BRUSSELS: The international trades union movement has added its voice to increasing concerns about the prospect of Sheikh Salman bin Ebrahim Al Khalifa running for the presidency of world fooball federation FIFA writes KEIR RADNEDGE.
At a time when all sports governing bodies are coming under increasing expectation to demonstrate a commgtment to human rights, the Bahraini’s possible bid for world football power is becoming an issue in its own rights.
The deadline for nominations closes on Monday ahead of FIFA’s emergency elective congress next February 26 to come up with a successor to outgoing, suspended Sepp Blatter.
Both Blatter and Michel Platini, French president of European federation UEFA, have been suspended provisinally for three months by the FIFA ethics committee over allegations of financial misconduct (which they deny).
Sheikh Salman, president of the Asian Football Confederation, has indicated that he is considering stepping into the campaign void left by Platini’s credibility crisis. This has raised alarms among both a string of pressure groups as well as senior sports officials who want FIFA to emerge from the quagmire of controversy rather than sink into yet another one.
The issue around Sheikh Salman concerns allegations – which he has denied – of complicity in the detention and torture of footballers and other athletes in a human rights crackdown in Bahrain in 2011.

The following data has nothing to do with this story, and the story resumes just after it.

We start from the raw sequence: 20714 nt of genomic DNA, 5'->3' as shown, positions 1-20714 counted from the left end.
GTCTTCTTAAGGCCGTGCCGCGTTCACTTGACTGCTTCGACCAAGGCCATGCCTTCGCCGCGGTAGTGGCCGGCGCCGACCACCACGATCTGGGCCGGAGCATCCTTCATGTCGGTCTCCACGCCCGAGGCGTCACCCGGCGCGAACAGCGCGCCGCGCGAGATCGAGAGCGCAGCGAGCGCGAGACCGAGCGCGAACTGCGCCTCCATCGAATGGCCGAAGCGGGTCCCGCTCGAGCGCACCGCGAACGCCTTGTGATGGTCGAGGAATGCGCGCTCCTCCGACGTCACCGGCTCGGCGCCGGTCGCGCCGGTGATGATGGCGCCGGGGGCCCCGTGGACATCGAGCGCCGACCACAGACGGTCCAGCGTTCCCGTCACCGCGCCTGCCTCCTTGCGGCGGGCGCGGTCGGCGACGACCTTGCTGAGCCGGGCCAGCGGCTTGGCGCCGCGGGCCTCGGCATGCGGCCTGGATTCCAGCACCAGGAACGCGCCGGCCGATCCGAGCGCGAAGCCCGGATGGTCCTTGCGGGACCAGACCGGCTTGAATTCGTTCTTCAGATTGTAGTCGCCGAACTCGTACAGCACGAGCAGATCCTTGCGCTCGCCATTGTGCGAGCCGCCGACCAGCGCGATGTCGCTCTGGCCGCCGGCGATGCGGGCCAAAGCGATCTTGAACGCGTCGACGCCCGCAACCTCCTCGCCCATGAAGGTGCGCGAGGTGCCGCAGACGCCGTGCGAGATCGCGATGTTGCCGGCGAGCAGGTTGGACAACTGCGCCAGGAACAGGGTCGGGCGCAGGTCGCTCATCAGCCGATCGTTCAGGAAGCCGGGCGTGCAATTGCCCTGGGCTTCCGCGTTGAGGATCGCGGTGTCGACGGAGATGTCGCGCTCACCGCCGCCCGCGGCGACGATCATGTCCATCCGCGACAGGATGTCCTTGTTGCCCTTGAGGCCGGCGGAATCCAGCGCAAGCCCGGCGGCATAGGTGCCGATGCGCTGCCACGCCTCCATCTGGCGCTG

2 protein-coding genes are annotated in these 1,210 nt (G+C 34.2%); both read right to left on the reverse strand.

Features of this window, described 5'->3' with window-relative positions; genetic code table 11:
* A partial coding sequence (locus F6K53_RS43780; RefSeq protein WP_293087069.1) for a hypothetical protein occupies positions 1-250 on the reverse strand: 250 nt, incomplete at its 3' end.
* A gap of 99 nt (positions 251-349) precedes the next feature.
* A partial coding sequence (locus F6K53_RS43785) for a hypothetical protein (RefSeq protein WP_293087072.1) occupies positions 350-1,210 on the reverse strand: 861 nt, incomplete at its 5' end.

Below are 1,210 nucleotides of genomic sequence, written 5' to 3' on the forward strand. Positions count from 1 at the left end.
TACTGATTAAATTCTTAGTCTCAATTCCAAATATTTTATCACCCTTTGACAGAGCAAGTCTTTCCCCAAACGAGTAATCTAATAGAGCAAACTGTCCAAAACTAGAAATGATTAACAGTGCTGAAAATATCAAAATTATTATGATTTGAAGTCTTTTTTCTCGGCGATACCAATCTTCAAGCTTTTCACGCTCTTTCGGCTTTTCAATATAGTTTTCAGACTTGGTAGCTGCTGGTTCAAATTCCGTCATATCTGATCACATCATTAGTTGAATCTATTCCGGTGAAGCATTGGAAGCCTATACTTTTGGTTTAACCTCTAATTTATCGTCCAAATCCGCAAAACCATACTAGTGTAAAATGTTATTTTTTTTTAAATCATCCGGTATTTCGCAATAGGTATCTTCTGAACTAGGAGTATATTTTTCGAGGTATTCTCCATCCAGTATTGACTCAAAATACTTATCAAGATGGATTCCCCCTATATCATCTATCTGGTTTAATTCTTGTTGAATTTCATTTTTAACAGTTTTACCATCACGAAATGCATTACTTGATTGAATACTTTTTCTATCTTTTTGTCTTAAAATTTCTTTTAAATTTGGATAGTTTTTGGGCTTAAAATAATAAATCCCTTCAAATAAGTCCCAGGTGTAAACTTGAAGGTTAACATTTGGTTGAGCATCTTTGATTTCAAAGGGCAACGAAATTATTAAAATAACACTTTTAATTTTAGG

Gemma Swart, secretary-general of the International Trade Union Confederation, said: “It is inconceivable that someone who is facing such grave allegations of human rights violations could step into the void at the top of FIFA.”
In 2014, the Bahrain Institute for Rights and Democracy urged FIFA’s then ethics prosecutor Michael Garcia to investigate allegations that “at least six footballers from the Bahrain national football team were arrested, defamed and tortured following their public identification and humiliation by authorities, including the BFA.
“More than 150 athletes, coaches and referees were jailed after a special committee, chaired by the former BFA president Sheikh Salman bin Ibrahim Al Khalifa, identified them from protest photos.”
Garcia responded that he had no jurisdiction to investigating violations beyond strict FIFA Code of Ethics.
Swart added: “FIFA’s plan to forge ahead with electing a new president as crisis after crisis engulfs it at the highest levels is not credible. An independent and credible reform process, that guarantees the highest standards of governance and respect for human rights, is urgently needed.”